Whip Whitaker had an epic layover in Orlando an all-nighter with a sexy stewardess and much imbibing. A little sniff-sniff bump to get him going in the morning? It just gets the day going.
He puts on his uniform and shows up for work. Hes an airline pilot. Maybe a couple of bottles of the planes mini-vodkas to take the edge off the edge? Why not?
He dozes off in the cockpit, brushes off the You feeling OK, Captain? questions from the co-pilot. Hes an accident waiting to happen.
But when it does, nobody is cooler under pressure than Whip, given an aged, icy competence by Denzel Washington. He gets a doomed jetliner on the ground near Atlanta with minimal loss of life. Hes a hero, right? Except for all that earlier stuff.
Flight is a terrific thriller about that crash detailed to the nth degree and a moving drama about that earlier stuff. Because what do you do with a case like this, a self-destructive alcoholic whose condition may have contributed to a tragedy, or mostly averted it?
Washington gives one of the great performances of his career in this fence-sitter of a film. Forrest Gump director Robert Zemeckis, returning from the Polar Express/ Mars Needs Moms toy store of motion-caption animation, and screenwriter John Gatins (Coach Carter) serve up a morally ambiguous morality tale that dares to suggest that maybe this guys condition was a good thing in this case.
And its that rare movie that slaps the imprimatur of comic-cosmic cool on a drug dealer. John Goodmans drinking-and-driving, pony-tailed swagger as Harling, Whips candyman, is hilarious and dare I say it heroic. Hes the first guy to visit Whip in the hospital, the first to offer help, the first with words of praise.
One thread of the story concerns Whip trying to get a handle on what has happened, and to keep reluctant hero attached to his name.
Another thread follows Whips new friend, Nicole (Kelly Reilly), a fellow junkie he met in the hospital, a damsel in distress whom he gallantly rescues, even though we wonder if he can even save himself.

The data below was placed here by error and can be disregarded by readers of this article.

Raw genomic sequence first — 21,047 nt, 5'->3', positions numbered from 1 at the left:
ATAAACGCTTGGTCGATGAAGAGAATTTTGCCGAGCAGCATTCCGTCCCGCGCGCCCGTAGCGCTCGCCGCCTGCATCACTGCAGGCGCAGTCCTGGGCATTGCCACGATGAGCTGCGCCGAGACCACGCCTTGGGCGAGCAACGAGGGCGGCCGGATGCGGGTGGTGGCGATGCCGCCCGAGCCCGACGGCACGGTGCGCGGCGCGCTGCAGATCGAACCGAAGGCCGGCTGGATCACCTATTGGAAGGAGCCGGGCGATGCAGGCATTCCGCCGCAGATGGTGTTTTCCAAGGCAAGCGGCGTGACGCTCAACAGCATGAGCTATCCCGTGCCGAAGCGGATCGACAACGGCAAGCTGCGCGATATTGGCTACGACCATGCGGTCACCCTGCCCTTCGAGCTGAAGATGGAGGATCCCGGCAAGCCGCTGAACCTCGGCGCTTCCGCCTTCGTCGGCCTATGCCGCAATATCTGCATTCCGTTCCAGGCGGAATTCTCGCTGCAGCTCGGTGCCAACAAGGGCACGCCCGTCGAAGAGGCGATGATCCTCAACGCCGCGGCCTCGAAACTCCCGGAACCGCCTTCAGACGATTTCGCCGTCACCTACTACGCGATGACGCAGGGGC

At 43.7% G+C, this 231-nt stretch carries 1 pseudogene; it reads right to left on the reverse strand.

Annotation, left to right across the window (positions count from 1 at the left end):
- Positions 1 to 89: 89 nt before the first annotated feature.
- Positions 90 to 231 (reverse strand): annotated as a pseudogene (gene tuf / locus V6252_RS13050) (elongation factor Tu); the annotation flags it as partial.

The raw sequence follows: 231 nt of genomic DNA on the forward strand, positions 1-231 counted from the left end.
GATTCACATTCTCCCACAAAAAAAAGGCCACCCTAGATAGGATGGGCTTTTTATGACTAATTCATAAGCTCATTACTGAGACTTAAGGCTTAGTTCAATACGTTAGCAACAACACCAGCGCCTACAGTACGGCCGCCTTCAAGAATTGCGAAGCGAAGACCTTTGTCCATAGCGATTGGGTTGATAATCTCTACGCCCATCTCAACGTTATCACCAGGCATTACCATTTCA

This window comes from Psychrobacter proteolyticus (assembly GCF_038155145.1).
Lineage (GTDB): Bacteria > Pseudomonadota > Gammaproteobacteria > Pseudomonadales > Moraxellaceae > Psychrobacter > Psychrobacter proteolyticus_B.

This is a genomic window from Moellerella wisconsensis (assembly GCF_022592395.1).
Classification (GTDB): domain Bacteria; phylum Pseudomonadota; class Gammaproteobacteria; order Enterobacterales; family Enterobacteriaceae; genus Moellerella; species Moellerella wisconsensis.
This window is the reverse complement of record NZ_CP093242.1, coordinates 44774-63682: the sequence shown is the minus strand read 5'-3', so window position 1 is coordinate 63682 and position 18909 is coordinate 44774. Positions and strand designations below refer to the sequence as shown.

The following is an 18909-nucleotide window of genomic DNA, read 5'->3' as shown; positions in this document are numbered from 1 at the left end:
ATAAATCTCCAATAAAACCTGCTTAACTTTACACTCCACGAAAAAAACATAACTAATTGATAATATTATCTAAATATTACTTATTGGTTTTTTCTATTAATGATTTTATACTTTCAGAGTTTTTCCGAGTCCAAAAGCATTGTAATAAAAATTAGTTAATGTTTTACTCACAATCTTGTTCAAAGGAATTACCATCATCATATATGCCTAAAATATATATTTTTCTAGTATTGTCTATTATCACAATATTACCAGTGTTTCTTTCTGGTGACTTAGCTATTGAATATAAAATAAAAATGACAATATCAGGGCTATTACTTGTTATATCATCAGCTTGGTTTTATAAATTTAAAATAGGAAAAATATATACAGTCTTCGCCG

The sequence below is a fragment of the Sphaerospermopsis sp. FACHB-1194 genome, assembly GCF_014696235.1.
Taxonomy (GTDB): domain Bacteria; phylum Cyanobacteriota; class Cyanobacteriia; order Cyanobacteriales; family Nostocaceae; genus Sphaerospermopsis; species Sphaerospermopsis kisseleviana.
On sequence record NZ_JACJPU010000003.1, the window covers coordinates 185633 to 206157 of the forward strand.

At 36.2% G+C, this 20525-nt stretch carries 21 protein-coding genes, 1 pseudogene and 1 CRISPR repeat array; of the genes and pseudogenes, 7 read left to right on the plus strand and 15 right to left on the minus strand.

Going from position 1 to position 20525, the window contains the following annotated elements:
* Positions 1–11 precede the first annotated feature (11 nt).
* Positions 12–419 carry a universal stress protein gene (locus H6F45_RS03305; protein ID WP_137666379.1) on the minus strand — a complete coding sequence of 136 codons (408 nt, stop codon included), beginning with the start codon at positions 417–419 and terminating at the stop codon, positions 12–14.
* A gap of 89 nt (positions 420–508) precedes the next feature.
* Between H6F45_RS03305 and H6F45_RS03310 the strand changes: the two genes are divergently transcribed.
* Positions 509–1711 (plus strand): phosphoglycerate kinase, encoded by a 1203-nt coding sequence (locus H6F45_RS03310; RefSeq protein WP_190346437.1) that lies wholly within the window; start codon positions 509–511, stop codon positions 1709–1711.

Zemeckis and Gatins deftly weave those two threads together through some of the best-acted scenes youll see in a movie this year. James Badge Dale is splendid as a dying cancer patient who gives Whip and Nicole a little life perspective.
And Tamara Tunie is dazzling as an older stewardess, a church-going Atlantan Whip relies on when the chips are down. She delivers the films most moving scenes, first in the cockpit, where Whip summons her as theyre about to crash. Remember the black box, he tells her.
Whats your sons name?
Say I love you, Trevor.
But she and we see Whips dark side, the one he wants to hide. Hes arrogant, damaged, unfit for duty, for relationships. Washington fearlessly makes this guy as unlikable as any character hes ever played.
For all its pleasures, Flight doesnt quite justify or earn the conclusion served up here. It also straddles that moral fence a little too confidently.
Then theres this clumsy habit Zemeckis has of underlining a perfectly clear, cogent scene with a redundant piece of music. A junkie shoots up? Sweet Jane on the soundtrack. A dope dealer struts into the scene? Please allow me to introduce myself wafts up, the Rolling Stones Sympathy for the Devil.
Those quibbles aside, Flight still makes for a riveting character study, and a sometimes moving and amusingly amoral morality tale. And Washington puts another over-50 exclamation point on an already storied screen-acting career.